Evaluation of multiple detectors and development of a novel detector for stereotactic radiotherapy/radiosurgery

Esen, N 2018, Evaluation of multiple detectors and development of a novel detector for stereotactic radiotherapy/radiosurgery, Doctor of Philosophy (PhD), Health and Biomedical Sciences, RMIT University.


Document type: Thesis
Collection: Theses

Attached Files
Name Description MIMEType Size
Esen.pdf Thesis application/pdf 6.14MB
Title Evaluation of multiple detectors and development of a novel detector for stereotactic radiotherapy/radiosurgery
Author(s) Esen, N
Year 2018
Abstract Purpose: Advances in the field of radiation oncology have dramatically improved our ability to effectively target cancer cells. Techniques such as three-dimensional conformal radiotherapy, stereotactic radiotherapy, intensity modulated radiotherapy and volumetric modulated arc therapy allow the dose to be effectively shaped to maximize radiation delivered to the target while minimizing the dose to the surrounding tissue. It is vital to ensure a precise dose is delivered to the target volume and most of the above techniques mandate pre-treatment verification of planned fluences. This could be achieved by several dosimeters available in radiotherapy such as ionization chamber, diode, TLD, 2D Array, etc. Specifically, stereotactic ablative radiotherapy (SABR) uses small fields which mandate the use of miniaturized detectors for pre-treatment verification. Alanine and nanoDot are new classes of dosimeters that need to be characterized for pre-treatment verification. The aim of this project was to evaluate multiple detectors for SABR patient verification and develop a spherical array detector for verifying the dose delivered to cancer patients undergoing stereotactic radiotherapy/radiosurgery or conventional radiotherapy involving non-coplanar beams.

Methods: Prior to SABR pre-treatment verification, all detectors were assessed for dose linearity, energy, and directional and dose rate dependence. The Bruker EleXsys E500 EPR spectrometer of 9.5MHz was used to read the alanine pellet dosimeters signals; Harshaw QS 5500 automatic TLD reader was used for reading the TLDs and Dose 1 electrometer was used to read the charge response of microDiamond (PTW60019). Microstar Reader from Landauer Inc. was utilized to study the signal of the irradiated nanoDot OSL dosimeters while PC Electrometer from SunNuclear was used to collect the signal response of IN5626-diode distributed on the surface of the designed phantom. All irradiations were performed using a Clinac 21iX at 6 MV x-ray beam. A 3-D novel spherical phantom was designed using Via card software. In total, 120 holes were created on the surface of the phantom that allows the insertion of diodes (IN5626). The phantom was printed using CreatBot 3-D printing machine. Also to check the suitability of the evaluated detectors, 3-D phantoms were designed for each detector and were placed separately inside an indigenous Rod phantom made of Perspex to perform SABR pre-treatment patient verification. The statistical analysis, linear and curve fitting was done using OriginPro® 2018 (Origin Lab® Corporation).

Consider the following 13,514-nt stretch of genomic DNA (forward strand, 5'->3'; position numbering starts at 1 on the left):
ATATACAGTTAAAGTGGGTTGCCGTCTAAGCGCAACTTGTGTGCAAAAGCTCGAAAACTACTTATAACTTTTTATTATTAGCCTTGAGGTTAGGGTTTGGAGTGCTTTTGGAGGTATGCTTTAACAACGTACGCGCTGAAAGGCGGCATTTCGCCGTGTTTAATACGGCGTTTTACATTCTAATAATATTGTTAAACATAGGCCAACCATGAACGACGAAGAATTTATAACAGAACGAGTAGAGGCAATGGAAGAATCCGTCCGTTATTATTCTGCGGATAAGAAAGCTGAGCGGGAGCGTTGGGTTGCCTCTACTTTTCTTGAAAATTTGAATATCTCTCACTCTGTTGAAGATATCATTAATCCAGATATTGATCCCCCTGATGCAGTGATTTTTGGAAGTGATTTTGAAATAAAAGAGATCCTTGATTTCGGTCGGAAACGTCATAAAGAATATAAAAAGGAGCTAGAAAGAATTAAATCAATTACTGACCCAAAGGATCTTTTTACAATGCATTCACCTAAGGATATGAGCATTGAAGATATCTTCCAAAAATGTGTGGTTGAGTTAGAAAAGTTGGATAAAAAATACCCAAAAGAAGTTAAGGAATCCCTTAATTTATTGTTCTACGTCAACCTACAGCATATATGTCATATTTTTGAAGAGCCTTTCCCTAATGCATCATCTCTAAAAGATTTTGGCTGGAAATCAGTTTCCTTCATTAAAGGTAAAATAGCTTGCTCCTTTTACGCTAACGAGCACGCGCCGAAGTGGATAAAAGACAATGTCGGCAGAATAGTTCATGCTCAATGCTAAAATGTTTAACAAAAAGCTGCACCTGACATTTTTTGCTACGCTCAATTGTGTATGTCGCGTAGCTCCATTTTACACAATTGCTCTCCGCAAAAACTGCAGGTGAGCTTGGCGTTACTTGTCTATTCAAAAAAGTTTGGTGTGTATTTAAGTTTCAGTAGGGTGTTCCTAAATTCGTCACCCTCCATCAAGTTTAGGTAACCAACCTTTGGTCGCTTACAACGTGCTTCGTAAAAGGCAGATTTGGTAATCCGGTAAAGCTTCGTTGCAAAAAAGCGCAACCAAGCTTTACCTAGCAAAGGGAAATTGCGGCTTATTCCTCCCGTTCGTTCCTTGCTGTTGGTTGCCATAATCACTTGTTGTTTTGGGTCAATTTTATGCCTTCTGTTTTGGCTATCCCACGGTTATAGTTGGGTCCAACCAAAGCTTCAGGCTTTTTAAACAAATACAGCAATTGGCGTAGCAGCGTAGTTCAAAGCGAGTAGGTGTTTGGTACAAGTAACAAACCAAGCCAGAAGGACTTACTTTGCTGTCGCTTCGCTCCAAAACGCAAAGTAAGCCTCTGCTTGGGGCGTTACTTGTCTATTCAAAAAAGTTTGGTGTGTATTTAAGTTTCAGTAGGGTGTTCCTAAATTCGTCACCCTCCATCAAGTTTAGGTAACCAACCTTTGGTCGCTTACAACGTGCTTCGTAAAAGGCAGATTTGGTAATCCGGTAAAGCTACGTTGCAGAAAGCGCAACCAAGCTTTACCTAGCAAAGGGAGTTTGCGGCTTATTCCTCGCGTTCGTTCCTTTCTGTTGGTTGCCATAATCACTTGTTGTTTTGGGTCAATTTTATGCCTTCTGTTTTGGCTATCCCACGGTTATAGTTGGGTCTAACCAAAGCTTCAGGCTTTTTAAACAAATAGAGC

Results: The relationship between dose measured using Alanine, TLD100H, nanoDot and microDiamond dosimeters, as well as a diode (IN5626), followed a linear fit of R2 = 0.9993, R2 = 0.9999, R2 = 1, R2 = 0.9999) and no significant difference between dose rate and energy was observed for the detectors. For all three sites (sternum, spine and scapula), the average measured and planned dose was recorded for alanine (18.29 ± 0.91 % and 18.57 ± 1.12 %)Gy , microDiamond (17.76 ± 0.65 % and 17.68 ± 0.63)Gy, nanoDot(18.29 ± 0.85 % and 18.64 ± 1.31 %)Gy and TLD100H (18.28 ± 0.70 % and 18.29 ± 0.85 %)Gy respectively. The differences between the measured and the Treatment Planning System ( TPS) computed dose was within 2% for Alanine, nanoDot, and microDiamond, and 3% with TLD100H respectively. In terms of ArcCheck and film dosimetry, the gamma criteria at 3%, 3 mm were found to correlate well with our non-SABR spine routine patient-specific QA results. Significant reduction in QA time on using ArcCheck for SABR QA in pre-treatment verifications. The results obtained from the novel spherical phantom designed shows excellent dose distribution on the surface of the sphere using python code compared well with the treatment planning system (TPS) dose distribution on the surface.

Conclusion: This study indicates that the evaluated detectors are consistent and agree well between the measured and the planned doses. Particularly, alanine and nanoDot indicates excellent dosimeter quality and therefore are confirmed as valuable dosimeters for SABR pre-treatment verification. ArcCheck results indicate that it could replace film dosimetry for all sites except SABR spine. A prototype spherical array detector has been designed and the diode is characterized by linearity, field size, dose rate, energy and angular dependence. A GUI software has been designed to read the Dicom RT plan and dose from the treatment planning system and the extracted dose correlated to the dose measured by the diodes.
Degree Doctor of Philosophy (PhD)
Institution RMIT University
School, Department or Centre Health and Biomedical Sciences
Subjects Medical Physics
Keyword(s) Multiple detectors
radiotherapy
radiosurgery
spherical array detector
phantom
novel detector
stereotactic radiosurgery
Versions
Version Filter Type
Access Statistics: 15 Abstract Views, 2 File Downloads  -  Detailed Statistics
Created: Wed, 05 Dec 2018, 09:15:26 EST by Keely Chapman
© 2014 RMIT Research Repository • Powered by Fez SoftwareContact us